The Donkey, the Camel and the Facebook Scam: How the Muslim Brotherhood Conquered Egypt and Conned the World
by Dr. Raymond Stock, journalist, biographer, linguist, translator, biographer, Guggenheim Fellow
Reviewed by Norvell B. DeAtkine
A scholar and twenty-year resident of Cairo, Dr. Stock has written the most illuminating short description one is likely to find on the rise to power of the Muslim Brotherhood in Egypt. Unsurprisingly he takes strong issue with those who find reasons to believe all is well in Egypt and that democracy has prevailed.
Stock first carefully unraveled the belief that secularists using the social media engineered the revolution when he unmasked the Muslim Brotherhood ties of several of the revolution’s key movers, individuals the media had carelessly held up as the liberal face-book sparkplugs of the revolt.
Next, he traced the methods and success of the Brotherhood in infiltrating and gaining control of many institutions of the state and its educational organizations.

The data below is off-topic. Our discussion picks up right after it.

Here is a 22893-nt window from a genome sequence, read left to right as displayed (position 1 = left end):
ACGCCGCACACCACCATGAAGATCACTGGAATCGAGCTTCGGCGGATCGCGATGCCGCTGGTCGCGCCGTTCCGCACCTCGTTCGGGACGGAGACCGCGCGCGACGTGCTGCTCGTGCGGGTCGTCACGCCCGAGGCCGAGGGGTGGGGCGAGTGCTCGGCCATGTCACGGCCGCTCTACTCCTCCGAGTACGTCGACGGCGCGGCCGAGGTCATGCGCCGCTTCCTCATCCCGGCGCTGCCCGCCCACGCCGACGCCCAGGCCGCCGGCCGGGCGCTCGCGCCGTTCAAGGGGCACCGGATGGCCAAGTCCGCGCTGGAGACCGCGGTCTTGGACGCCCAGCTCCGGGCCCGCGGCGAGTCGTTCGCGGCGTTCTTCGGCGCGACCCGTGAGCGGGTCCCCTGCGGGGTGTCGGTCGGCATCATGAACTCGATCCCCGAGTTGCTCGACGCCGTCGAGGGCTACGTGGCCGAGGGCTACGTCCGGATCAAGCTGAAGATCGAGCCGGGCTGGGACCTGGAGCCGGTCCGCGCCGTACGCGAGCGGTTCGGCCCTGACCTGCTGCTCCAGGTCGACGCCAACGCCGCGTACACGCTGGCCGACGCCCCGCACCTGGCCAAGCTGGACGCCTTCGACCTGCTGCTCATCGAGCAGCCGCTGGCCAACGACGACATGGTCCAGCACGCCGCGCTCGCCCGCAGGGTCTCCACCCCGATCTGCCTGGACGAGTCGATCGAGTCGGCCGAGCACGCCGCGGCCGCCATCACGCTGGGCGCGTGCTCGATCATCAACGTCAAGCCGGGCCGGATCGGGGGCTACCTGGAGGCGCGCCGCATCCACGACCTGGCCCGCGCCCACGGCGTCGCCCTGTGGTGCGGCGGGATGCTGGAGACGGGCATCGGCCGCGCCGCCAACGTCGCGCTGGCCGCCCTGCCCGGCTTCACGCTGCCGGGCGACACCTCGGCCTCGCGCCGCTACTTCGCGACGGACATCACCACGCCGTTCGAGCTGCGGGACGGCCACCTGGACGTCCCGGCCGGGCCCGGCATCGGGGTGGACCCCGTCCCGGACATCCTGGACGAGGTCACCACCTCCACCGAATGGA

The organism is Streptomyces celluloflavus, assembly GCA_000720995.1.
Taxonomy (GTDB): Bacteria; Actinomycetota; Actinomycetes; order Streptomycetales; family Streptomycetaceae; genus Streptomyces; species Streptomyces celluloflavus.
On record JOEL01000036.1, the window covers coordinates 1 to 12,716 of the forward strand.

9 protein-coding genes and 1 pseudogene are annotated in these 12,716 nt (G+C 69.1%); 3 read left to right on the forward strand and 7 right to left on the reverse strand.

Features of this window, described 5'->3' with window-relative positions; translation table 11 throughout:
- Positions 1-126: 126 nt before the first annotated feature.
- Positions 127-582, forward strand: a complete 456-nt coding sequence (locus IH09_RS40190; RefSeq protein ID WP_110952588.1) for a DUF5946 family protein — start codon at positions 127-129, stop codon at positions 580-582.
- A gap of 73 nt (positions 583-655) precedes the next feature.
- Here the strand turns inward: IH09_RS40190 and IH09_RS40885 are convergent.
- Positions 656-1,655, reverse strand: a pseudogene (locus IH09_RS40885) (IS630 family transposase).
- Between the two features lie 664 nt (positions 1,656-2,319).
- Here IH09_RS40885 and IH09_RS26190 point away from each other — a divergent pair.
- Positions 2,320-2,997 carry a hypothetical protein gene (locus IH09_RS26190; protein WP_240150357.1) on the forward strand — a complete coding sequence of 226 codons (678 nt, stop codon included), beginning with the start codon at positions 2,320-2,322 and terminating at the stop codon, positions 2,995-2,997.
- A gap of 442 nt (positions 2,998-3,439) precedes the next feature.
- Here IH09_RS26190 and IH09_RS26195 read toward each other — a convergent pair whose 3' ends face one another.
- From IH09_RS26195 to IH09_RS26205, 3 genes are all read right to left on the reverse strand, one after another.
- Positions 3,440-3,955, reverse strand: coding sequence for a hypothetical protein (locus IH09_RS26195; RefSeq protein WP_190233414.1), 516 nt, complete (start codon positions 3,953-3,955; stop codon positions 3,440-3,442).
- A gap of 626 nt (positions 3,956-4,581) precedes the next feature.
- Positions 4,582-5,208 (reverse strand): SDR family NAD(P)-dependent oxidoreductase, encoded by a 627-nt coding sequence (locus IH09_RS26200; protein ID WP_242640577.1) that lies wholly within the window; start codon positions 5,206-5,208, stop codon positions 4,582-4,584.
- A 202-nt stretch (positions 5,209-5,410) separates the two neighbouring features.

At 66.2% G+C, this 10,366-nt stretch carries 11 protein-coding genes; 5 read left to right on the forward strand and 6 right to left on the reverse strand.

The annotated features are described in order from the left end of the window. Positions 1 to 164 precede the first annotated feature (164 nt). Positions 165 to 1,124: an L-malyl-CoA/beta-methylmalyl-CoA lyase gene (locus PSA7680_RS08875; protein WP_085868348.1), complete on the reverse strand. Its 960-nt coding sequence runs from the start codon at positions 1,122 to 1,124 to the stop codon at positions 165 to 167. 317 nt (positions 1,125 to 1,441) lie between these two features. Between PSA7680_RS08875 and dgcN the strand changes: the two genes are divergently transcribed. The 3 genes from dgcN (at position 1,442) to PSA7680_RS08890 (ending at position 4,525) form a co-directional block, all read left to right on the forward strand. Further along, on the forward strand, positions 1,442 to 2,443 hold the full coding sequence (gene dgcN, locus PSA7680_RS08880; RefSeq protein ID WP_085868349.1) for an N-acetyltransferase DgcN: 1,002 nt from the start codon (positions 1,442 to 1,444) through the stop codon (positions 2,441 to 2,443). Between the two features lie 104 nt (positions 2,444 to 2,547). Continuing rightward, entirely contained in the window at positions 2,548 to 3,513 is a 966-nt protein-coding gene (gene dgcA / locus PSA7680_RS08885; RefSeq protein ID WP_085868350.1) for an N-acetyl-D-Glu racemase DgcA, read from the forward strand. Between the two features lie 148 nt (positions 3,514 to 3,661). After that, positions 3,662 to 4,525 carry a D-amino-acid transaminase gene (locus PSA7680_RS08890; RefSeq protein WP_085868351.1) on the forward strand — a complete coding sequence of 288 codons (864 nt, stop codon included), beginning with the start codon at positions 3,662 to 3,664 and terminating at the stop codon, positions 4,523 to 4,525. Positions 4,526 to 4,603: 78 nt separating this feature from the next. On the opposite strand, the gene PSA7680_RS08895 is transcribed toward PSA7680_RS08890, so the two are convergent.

Thirdly, Stock described the clever and successful Muslim Brotherhood campaign to disguise its ultimate aims with politically correct phraseology designed to woo members of the naïve Western media and dull their sensibilities to the Brotherhood’s radical history and ultimate aims.
Also essential to the Brotherhood’s successful grab for power has been the inept policies of the Obama administration, as evidenced by its hasty bestowal of legitimacy on the Brotherhood’s victory in the election, which by any standard was marginal at best and perhaps also declared prematurely.
Dr. Stock also depicts the dangers of Muslim Brotherhood control of Egypt and its unabashed policies of inculcating hatred—not just of Israel but Jews in general—and its visceral anti-Americanism.
The author eviscerates the arguments of those who see no danger in an Islamized Egypt. Their insistence that the demands of ruling a divided and economically sick Egypt will force moderation on the Muslim Brotherhood regime look ridiculous when juxtaposed to the history of the rise of Hitler in Europe and the Iranian theocracy of today.
With Syria in a civil war, Iraq still unstable, and an increasing Shia-Sunni conflict throughout the Middle East, a friendly or at least neutral Egypt is a must for American interests in the Middle East. As the author so clearly demonstrates, a Muslim Brotherhood regime in Egypt will not allow that outcome.